Shakespeare Solved ®

Shakespeare Solved ® is a forthcoming series of novels that covers the Bard's entire life and work.

These novels solve the mysteries surrounding Shakespeare by transporting us back in time, to walk in his shoes, and see his world through his eyes.

Only when we see Shakespeare in his original historical context can we understand what his plays and poems really mean.

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Wednesday, April 1, 2015

Royal Shakespeare Company Love's Labour's Lost

I just saw the RSC production of Love’s Labour’s Lost.

It’s fantastic!

It was shown through the RSC Live From Stratford-Upon-Avon series of films.

This production of the play is famous for pairing it together with Love’s Labour’s Won, which may have been another title for Much Ado About Nothing.

I will be seeing Love’s Labour’s Won next week, so please check back for my thoughts about that.

But this Lost was so wonderful, I couldn’t wait to tell you about it immediately.

Don’t miss it! It is so funny, and so entertaining, you should definitely see it.

You can find out where and when it is playing near you here:

This production was staged last year in London, on the 100th anniversary of the beginning of World War I.

Also, the play is set in an idyllic and dreamy summer of 1914, right before the “war to end all wars” that claimed nearly 40 million lives.

The Love’s Labour’s Won play is set after the war.

The costumes, setting, and music is reminiscent of the pre-war Downtown Abbey episodes, and Shakespeare’s plot, characters and comedy is a perfect fit for this time period.

But what may look like a clever choice of setting has deeper and more sober resonance. In this telling of the play, we now have a sense of impending danger and loss. We feel, underneath the frivolity and war of the sexes between Lords and Ladies, there is a real war coming that will exact a heavy toll.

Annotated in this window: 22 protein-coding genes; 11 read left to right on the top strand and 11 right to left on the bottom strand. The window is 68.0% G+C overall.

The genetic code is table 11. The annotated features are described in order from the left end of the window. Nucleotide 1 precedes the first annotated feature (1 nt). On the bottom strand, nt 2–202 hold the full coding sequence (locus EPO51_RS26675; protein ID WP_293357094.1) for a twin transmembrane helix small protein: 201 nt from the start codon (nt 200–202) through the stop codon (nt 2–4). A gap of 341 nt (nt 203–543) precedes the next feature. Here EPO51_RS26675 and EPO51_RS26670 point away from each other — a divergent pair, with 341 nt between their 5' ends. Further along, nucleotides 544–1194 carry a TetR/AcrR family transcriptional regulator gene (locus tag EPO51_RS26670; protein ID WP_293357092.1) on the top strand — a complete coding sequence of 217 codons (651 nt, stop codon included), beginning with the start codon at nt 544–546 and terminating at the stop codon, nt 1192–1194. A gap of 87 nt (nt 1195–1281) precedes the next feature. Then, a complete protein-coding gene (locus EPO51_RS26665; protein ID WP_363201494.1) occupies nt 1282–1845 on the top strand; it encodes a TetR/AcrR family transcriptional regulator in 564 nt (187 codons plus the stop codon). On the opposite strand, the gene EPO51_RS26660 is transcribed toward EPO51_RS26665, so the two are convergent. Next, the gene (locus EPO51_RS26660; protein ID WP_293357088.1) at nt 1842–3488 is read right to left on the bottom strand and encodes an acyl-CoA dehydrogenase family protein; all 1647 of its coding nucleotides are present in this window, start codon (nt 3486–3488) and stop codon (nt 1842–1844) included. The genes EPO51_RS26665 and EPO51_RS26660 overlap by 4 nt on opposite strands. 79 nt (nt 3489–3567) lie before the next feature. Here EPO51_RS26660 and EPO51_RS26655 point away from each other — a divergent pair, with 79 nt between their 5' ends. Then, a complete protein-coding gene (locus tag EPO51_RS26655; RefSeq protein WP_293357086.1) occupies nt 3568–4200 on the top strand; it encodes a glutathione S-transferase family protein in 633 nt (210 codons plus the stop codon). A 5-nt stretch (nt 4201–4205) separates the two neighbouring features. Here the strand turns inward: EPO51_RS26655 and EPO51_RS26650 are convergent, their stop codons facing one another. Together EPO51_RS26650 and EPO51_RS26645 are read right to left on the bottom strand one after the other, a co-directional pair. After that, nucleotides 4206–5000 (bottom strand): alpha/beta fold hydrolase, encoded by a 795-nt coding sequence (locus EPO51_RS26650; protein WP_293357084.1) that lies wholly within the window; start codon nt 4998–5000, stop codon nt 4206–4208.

It is wonderful to see the sparks fly, the playful chemistry between Berowne and Rosaline in this production. But I can also tell that these characters will transform into Benedict and Beatrice in Love’s Labour’s Won, and the emotional journey they have each traveled to find each other will be more poignant. 

I anticipate their union will be more emotionally moving and satisfying than in any other Much Ado About Nothing production I have ever seen.

But in the meantime, this Lost is hilarious! A round of applause for director Christopher Luscombe and his brilliant cast, who do everything they can to mine the play for humour and make the most of every moment. I can’t remember the last time I laughed so hard throughout an entire Shakespeare play.

There are expected moments of laughter, especially with Don Armado, and lots of unexpected jokes and gags all over the place. I especially enjoyed the gag of Costard looking around to see where the music is coming from! Priceless!

Michelle Terry as Rosaline is terrific! She is beautiful and whipsmart — the most formidable Rosaline I have ever seen. Ms. Terry was also wonderful as Titania in A Midsummer Night’s Dream at Shakespeare’s Globe last year.

Michelle Terry as Rosaline

The chemistry between her and Edward Bennett as Berowne is thrilling. Every time they were apart I couldn’t wait until they had a moment together, and every time they were together I never wanted them to part. She and Mr. Bennett are great actors in their own right, but put together they create a brilliance that is so truly rare, like lightning in a bottle.

Mr. Bennett, who has done a great deal of Shakespeare in his career, was not what I expect when I think of Berowne. But he makes the role his own, and it seems so effortless. I have to think that I have seen what might be the definitive portrayal of this character I have ever seen. 

Edward Bennett as Berowne

I will have to buy the DVD of this production. It is worth studying and enjoying his and Ms. Terry’s performances over and over again.

The rest of the cast is superb, and they each have moments where they shine. But as much as it is an ensemble, there are times when each actor seems to steal the show. 

Of course that is how Shakespeare wanted his play to be performed, and his actors, the Lord Chamberlain’s Men, were all hams and experienced at scene-stealing. 

But it is also a testament to the talent in this ensemble. They more than rise to the occasion and make the play as ruthlessly entertaining as possible.

Trust me that they will all get you to laugh, and laugh often!

I will write more about this exciting Love’s Labour’s Lost and Won next week, but in the meantime, please do yourself a favour and find a theatre near you so you can see these wonderful productions.


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